Privacy is over. The concept of privacy as we know it has evolved. And privacy for you and me does not mean the same thing. Many of us have relinquished our own privacy by oversharing our lives on social networks, which have been exploited in various ways. In some cases, we revolt and claim that we have a right to our own privacy. But what is the answer to that claim?
Well, for starters, more governments in various countries are deciding to control the use of consumer data. Today, with regulations like the General Data Protection Regulation (GDPR), which I discussed at length in a previous article, the California Consumer Privacy Act (CCPA), and other worldwide data privacy laws, governments regulate and control the use of personal information by companies. These regulations provide consumers with a new right: the right to be forgotten and a new power to counter today’s abundance of marketing messages, mostly through email.
Mass Marketing: No More?
Is it the end of mass marketing as we know it? It very well could be. To market to consumers or customers, companies will now have to “earn” the contact information of their targets.
In the United States, marketers have become so lax in their targeting practices that every one of us has to take several minutes a day to delete from our inbox — both professional and personal — the dozens of emails that are not relevant and clearly not welcome. The results: 1) Customers are tuning out email, deleting any email from unknown recipients without even reading them, 2) Any targeted marketing effort that may be relevant would be lost in this chaos and clamor of marketing messages and miss its audience and 3) “Spray and pray” tactics have seen diminishing returns in the last few years with very low return on investment.
Where does this leave marketers given the rise in data privacy?
With data privacy regulations reaching seemingly every corner of the world today, the mass marketing approach will soon no longer be allowed. Opt-in is now king, which means that marketing content must take on an amplified role to cut through the clutter and to make a meaningful impact.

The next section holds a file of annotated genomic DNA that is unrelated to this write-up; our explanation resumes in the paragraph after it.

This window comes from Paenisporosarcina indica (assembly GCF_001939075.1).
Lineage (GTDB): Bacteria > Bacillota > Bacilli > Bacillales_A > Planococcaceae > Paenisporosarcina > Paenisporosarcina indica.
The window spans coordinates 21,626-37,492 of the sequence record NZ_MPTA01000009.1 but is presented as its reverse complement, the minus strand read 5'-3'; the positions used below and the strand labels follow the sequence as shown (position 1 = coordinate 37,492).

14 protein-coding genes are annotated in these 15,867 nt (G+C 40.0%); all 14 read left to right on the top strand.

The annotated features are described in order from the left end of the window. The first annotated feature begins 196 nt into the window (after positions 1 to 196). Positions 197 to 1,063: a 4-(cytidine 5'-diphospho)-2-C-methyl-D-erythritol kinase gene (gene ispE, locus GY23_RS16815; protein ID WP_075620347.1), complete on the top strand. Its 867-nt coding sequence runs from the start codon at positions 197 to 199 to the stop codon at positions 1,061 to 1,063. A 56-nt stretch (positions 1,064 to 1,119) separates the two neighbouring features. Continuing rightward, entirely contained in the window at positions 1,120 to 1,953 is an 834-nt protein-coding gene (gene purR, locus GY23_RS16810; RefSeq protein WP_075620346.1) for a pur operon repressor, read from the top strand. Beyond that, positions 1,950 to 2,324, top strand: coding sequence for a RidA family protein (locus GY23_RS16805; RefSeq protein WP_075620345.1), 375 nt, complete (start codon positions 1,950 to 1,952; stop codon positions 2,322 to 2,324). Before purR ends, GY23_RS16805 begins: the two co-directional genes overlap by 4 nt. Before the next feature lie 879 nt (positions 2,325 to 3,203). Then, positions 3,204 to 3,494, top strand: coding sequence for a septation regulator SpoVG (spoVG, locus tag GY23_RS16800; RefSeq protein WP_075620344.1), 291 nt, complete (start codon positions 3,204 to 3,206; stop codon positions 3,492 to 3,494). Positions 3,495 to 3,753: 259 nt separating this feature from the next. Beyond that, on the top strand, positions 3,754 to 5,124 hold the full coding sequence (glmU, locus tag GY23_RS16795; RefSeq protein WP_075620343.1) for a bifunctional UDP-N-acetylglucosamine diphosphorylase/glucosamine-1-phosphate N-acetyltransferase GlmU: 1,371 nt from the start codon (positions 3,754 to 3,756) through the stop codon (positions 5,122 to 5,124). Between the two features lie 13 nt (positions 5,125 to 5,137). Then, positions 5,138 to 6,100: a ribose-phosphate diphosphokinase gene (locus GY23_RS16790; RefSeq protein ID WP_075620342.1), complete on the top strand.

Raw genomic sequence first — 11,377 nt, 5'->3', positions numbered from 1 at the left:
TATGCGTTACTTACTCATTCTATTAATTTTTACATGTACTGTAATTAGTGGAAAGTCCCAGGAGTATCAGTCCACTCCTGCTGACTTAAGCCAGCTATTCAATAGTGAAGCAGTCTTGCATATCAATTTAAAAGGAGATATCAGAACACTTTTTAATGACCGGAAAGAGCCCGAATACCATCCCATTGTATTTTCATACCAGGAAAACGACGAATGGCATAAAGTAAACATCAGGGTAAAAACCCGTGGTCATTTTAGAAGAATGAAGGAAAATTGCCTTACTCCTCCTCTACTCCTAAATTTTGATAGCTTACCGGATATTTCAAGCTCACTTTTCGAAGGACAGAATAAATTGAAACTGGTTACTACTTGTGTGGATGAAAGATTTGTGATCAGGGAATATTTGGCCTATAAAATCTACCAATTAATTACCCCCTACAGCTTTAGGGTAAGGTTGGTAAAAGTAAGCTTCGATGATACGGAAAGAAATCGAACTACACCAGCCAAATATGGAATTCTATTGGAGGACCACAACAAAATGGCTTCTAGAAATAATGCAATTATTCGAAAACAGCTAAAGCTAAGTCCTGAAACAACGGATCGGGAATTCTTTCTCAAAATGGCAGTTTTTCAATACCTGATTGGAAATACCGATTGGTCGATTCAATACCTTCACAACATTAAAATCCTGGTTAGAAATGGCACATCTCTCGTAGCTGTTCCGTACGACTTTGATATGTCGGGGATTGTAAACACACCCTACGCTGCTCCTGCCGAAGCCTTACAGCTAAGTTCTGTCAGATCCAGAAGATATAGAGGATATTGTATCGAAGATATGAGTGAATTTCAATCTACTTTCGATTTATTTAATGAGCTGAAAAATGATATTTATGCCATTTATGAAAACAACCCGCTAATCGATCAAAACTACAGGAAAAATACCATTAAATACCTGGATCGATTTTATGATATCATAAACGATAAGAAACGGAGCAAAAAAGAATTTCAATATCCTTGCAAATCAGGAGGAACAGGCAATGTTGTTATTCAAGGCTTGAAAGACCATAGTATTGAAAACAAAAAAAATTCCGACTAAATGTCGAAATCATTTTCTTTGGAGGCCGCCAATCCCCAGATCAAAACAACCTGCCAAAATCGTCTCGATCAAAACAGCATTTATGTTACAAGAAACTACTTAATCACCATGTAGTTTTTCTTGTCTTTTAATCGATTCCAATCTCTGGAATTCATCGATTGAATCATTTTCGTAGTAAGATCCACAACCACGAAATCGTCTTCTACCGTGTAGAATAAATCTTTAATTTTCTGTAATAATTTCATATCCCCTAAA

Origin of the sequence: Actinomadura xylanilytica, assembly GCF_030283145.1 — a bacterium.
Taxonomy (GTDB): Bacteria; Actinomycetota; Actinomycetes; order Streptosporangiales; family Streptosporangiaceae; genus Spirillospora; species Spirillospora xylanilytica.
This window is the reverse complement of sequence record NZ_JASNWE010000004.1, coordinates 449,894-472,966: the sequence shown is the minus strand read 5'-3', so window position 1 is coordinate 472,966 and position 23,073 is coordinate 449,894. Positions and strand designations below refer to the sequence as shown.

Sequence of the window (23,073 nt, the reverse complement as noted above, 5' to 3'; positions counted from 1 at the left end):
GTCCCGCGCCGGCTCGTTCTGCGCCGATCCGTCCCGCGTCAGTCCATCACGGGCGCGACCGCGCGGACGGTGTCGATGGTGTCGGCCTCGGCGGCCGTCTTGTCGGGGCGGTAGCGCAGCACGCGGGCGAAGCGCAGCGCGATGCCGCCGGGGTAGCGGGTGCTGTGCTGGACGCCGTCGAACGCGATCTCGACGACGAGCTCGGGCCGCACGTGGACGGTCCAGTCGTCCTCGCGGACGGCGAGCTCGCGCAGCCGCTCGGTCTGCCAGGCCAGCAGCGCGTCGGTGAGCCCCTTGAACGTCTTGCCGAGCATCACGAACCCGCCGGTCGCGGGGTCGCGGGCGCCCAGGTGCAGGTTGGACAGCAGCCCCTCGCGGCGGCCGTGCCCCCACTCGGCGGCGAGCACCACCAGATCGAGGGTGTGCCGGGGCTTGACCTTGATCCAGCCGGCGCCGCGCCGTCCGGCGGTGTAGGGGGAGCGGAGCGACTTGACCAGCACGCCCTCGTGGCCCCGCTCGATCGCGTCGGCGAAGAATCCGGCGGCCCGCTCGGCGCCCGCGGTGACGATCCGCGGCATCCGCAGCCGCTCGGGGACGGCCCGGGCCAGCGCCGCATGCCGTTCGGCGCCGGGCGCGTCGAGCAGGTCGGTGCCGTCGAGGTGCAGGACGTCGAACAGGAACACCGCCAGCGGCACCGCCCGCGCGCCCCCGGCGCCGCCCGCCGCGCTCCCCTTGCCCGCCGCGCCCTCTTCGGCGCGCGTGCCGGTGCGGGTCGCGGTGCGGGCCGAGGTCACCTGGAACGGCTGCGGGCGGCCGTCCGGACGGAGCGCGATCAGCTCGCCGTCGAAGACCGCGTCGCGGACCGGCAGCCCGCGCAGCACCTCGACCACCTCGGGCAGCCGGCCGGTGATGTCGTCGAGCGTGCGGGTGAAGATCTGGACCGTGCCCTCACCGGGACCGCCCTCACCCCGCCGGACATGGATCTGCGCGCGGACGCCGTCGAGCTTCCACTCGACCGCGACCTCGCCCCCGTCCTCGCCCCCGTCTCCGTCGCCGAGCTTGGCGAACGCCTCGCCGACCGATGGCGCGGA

Before long, we will see a world of double opt-in, with no databases to buy, no lists to purchase, no easy way to find contact information for the companies marketers wish to target. The question is: Will marketing be thrust 20 years into the past where email becomes less than 5% of your marketing and direct mail makes a comeback? It is all a question mark.
The rise of social selling and networking events in today’s marketing mix is indicative that some marketers are trying new things to reach and connect with their target audience. These new approaches take the data privacy regulations out of the equation entirely; instead, it becomes more about making personal, one-on-one connections and building on that in-person engagement while leveraging targets’ social networks and connections. To see results, the message needs to be relevant, compelling and noticeable. It needs to be educational and timely. In other words, it needs to be crafted with research and attention to what each target segment needs. No more shortcuts or one-size-fits-all approach. Regulations are forcing us to review the foundations of marketing and messaging at its core.
Can Marketing And Data Privacy Coexist?
We have seen early-stage startups spending an exorbitant amount of money on marketing to break through that noise. This oftentimes means burning a lot of investors’ dollars, resulting in a lot of wasted money and resources, with some results in the first months or years always followed by a sharp slowdown as the business scales.
The tsunami of regulations we face as an industry is forcing marketers in organizations of all sizes to shift their approach in dramatic ways, driving toward more results and with the privacy of consumers as the main priority.
There is no other way to say it: Marketers have grown complacent. Now it is time to be more strategic by:
• Researching and understanding our audience(s).
• Developing a relevant message to get an audience to engage.
• Finding the right channel to engage with that specific audience.
• Developing an “intimate” relationship through thoughtful engagement.
So, yes, marketing and data privacy can coexist, but marketing strategies have to evolve from what they are today and, in some cases, they will need to go back to the basics of segmentation and targeting. Data privacy regulations will further force changes in how we approach marketing, but in my view, it is a needed change. The rise in regulations is forcing the issue upon us as marketers, and we have the opportunity to smartly shift our focus from mass or spam marketing to more targeted, focused programs.
I am convinced that marketing return on investment will increase while privacy will remain unspoiled. This is the very reason data privacy regulations like GDPR and CCPA came together in the first place.
This post originally appeared on Forbes.com.